Illiteracy is another major issue in India. It is due to factors like insufficient facilities and backward mentality in small villages. For example, I personally participated in a service project funded by my high school Daly College, where we took an initiative to build proper sanitation facilities for girls in government schools. Apparently, it was difficult for girls to attend school as there were no separate toilets for them there, and commuting all the way back home just to use the facilities was hard. So it was easy for them to not go than go through the trouble. Hence causing illiteracy.

Picture from Daly College Service Project by Arjun Singh

Despite these factors, India has acknowledged 7.4% growth rate so far and is optimistically stepping towards a double-digit growth rate one step at a time; Indian stock exchange is growing, and luxurious companies have launched supercars and luxurious real estate projects in the market because there is buying potential. Well, then where does the problem lie?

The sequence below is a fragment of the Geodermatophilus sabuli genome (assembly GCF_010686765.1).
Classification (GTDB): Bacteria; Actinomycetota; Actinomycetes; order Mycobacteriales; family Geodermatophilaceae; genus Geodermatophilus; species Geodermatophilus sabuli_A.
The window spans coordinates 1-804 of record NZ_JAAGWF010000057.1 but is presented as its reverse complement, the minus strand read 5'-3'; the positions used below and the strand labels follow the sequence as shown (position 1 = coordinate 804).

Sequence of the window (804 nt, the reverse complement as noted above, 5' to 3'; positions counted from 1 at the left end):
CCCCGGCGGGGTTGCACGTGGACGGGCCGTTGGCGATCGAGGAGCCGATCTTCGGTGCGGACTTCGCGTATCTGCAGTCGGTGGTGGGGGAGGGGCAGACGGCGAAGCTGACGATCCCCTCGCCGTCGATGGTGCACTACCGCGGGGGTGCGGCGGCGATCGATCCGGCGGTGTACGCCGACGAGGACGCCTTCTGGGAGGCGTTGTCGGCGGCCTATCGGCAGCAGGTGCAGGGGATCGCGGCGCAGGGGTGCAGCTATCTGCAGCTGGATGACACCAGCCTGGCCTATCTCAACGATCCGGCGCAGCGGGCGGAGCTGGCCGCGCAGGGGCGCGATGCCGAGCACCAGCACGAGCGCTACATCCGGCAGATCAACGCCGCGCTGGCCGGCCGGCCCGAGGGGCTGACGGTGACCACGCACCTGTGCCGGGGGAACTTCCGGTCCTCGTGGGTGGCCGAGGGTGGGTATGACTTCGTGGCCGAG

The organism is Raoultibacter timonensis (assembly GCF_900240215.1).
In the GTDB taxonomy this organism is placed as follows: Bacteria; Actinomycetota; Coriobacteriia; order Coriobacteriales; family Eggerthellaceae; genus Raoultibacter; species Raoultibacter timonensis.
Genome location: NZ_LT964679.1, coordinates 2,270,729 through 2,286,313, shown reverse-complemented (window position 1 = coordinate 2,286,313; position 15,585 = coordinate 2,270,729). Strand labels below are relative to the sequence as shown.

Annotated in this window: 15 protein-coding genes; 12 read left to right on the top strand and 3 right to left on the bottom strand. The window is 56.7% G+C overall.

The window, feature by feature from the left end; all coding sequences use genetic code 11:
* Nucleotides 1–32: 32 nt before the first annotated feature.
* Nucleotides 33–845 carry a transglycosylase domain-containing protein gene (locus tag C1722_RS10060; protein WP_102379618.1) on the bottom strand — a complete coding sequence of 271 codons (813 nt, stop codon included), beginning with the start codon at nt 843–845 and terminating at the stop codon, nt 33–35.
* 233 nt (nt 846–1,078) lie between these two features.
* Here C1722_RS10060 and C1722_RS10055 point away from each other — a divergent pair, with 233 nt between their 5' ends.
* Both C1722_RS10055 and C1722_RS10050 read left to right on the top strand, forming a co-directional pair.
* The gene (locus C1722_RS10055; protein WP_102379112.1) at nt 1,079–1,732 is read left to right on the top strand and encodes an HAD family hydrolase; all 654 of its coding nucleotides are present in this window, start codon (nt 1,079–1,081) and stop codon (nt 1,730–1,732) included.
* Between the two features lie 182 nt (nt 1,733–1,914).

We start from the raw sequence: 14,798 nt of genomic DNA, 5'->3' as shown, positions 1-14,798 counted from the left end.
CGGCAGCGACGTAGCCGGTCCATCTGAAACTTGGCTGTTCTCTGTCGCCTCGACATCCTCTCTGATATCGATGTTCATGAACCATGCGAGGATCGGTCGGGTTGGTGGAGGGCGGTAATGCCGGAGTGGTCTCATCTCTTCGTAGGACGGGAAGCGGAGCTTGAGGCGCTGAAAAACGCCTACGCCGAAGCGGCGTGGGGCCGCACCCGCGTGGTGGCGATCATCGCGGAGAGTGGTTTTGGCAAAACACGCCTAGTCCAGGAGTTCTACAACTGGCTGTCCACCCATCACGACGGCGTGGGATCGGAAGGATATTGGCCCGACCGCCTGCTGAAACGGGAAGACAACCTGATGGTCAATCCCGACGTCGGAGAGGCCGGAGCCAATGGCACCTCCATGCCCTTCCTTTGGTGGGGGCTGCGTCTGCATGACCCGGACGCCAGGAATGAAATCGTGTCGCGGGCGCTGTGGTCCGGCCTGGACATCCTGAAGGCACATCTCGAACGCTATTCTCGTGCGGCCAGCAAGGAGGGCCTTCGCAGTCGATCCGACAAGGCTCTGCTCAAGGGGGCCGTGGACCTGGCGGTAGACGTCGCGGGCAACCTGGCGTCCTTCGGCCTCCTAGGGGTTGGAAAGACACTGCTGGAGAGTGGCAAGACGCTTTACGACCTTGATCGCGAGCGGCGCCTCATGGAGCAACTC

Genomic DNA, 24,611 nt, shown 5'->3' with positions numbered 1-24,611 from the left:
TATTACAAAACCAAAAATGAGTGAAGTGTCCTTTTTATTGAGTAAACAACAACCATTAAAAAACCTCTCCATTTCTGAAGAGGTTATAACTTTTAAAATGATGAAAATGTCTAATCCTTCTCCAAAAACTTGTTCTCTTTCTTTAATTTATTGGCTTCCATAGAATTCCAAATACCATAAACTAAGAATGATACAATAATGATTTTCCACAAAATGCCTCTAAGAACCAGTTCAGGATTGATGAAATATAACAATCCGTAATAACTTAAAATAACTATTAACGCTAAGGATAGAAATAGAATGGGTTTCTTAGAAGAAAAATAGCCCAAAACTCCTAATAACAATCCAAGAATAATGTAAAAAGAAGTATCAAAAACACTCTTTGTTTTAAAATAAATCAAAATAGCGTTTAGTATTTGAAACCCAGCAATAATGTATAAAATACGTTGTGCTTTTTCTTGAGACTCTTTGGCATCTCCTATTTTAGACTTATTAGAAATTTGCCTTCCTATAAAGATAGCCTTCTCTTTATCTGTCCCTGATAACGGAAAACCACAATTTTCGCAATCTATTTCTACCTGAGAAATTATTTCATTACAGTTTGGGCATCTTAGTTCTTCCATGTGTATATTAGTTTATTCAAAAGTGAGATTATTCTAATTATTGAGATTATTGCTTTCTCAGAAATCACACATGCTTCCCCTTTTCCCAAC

It lies in the mentality. Recently, a political party candidate Shobha Chouhan promised citizens of no police intervention in child marriages if voted to power. India Today reported that this promise has sparked a controversy as the nation has been trying to do away with this age-old custom of child marriage for a long time now. And truly, if political leaders are making such unorthodox promises and supporting an activity which locks away children’s lives, what could be worse?

Moving onto wildlife, out of 3,890 tigers left in the world, 2,226 are in India. 523 Panthera leo persica asiatic lions live as a single population in the state of Gujarat. The wildlife conservatories are doing a spectacular job in keeping all endangered species safe from extinction. But, killing and trading of animals has been the government’s biggest challenge by far.

Lion walking on the streets of India | Photo by Nashad Abdu from Unsplash